Howdy all. I know it is quite common to trash the NHS as being useless or inefficient or whatever, but here is a nice story that seems to paint a different picture.
The story is about a report from the ‘Commonwealth Fund’, who are some American based private foundation. I know nothing about them, but I have had a quick look and don’t see anything suspicious about them (they arn’t taking money from Big Coal or anything like that, as far as I can tell). The summary from their report can be found here
It seems the NHS comes top in nine of the thirteen categories (including efficiency) that they assessed and second in two of them (including cose per capita). The Gaurdian article does admit one major weakness, though I am sure we can all agree, this is a minor thing for a health care system
“The only serious black mark against the NHS was its poor record on keeping people alive.”
“Despite putting the most money into health, America denies care to many patients in need because they do not have health insurance and is also the poorest at saving the lives of people who fall ill, it found.”
I think that this situation should not be regarded as reflecting ‘unavoidable’ sacrifices that people living in the USA make for securing their individual freedom.
Here is another interesting set up figures from 2012 (apparently from the World Health Organisation)
Apparently even state spending on health care in the US is greater than in the UK, which surprised me. I always thought of it as a trade-off between paying for healthcare through taxes and paying individually. Maybe I misunderstood something.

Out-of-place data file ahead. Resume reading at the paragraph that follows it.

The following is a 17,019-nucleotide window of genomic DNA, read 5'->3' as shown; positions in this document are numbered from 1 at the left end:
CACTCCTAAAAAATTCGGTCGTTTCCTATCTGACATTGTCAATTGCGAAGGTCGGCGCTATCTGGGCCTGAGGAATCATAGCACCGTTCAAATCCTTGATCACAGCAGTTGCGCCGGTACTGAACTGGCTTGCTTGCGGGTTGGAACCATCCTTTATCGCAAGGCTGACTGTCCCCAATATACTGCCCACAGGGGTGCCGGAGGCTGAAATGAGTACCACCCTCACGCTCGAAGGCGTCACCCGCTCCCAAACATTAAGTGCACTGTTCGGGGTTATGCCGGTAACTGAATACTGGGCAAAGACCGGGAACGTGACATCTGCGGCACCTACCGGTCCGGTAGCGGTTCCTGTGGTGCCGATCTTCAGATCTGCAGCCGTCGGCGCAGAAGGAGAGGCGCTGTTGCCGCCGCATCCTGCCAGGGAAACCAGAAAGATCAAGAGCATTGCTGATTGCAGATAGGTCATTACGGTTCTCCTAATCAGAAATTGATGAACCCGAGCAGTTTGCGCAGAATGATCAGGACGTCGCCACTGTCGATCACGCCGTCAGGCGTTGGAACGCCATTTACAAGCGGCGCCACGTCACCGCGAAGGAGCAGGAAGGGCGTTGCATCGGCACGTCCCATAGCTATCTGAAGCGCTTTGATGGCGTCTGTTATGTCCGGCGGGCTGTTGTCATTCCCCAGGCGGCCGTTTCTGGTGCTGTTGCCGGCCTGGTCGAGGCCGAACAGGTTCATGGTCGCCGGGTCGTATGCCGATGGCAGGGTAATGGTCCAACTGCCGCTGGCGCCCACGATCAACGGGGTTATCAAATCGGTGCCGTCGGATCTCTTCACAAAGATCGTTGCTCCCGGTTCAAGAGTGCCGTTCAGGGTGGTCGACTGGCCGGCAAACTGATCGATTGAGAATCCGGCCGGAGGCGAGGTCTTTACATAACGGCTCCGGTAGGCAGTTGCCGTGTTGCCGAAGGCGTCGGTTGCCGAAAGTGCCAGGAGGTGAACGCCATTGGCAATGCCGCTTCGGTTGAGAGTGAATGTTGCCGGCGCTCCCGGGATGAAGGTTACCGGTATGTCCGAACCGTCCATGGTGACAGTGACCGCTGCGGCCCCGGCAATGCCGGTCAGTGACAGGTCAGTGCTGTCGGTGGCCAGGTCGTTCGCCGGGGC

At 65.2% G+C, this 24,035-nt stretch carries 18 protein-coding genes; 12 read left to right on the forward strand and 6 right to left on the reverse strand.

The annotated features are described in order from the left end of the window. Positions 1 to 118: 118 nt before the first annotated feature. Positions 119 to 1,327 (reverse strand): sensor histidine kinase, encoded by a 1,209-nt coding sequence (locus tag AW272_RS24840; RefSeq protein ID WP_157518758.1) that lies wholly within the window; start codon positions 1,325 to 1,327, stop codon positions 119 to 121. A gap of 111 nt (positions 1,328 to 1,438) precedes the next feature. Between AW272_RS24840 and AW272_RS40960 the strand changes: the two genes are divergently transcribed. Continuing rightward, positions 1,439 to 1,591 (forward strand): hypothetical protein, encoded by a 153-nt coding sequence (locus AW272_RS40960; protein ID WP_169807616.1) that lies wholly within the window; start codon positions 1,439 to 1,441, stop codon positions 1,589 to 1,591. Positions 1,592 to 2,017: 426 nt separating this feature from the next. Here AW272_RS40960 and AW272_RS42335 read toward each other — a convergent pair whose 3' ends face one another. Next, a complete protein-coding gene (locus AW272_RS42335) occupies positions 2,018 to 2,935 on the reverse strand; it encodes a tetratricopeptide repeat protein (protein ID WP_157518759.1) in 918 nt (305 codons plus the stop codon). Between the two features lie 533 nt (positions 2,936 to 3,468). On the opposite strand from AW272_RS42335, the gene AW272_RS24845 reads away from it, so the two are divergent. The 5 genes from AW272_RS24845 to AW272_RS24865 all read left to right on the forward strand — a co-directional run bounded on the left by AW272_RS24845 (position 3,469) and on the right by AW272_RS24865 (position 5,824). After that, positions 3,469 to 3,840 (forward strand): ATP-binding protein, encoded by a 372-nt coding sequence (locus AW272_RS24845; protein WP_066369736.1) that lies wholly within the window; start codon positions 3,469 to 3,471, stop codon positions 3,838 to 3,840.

Anyway, I know very little about this subject, so I find it hard to know what sources of information to trust and how to interpret the information.
“state spending on health care in the US is greater than in the UK, which surprised me. I always thought of it as a trade-off between paying for healthcare through taxes and paying individually.”
It’s a real mess here… We do have a couple single payer systems, you just have to be a veteran or over the age of 65 to qualify for them. Generally these systems are very highly rated, especially Medicare. It is true that the VA has had a few high profile scandals as of late.
My new home state of Vermont is in the process of putting into action the first universal single-payer system in the US. Vermont health care reform - Wikipedia It’s single-payer à la canadienne; residents receiving a card that pays for medical services that are provided by private practices.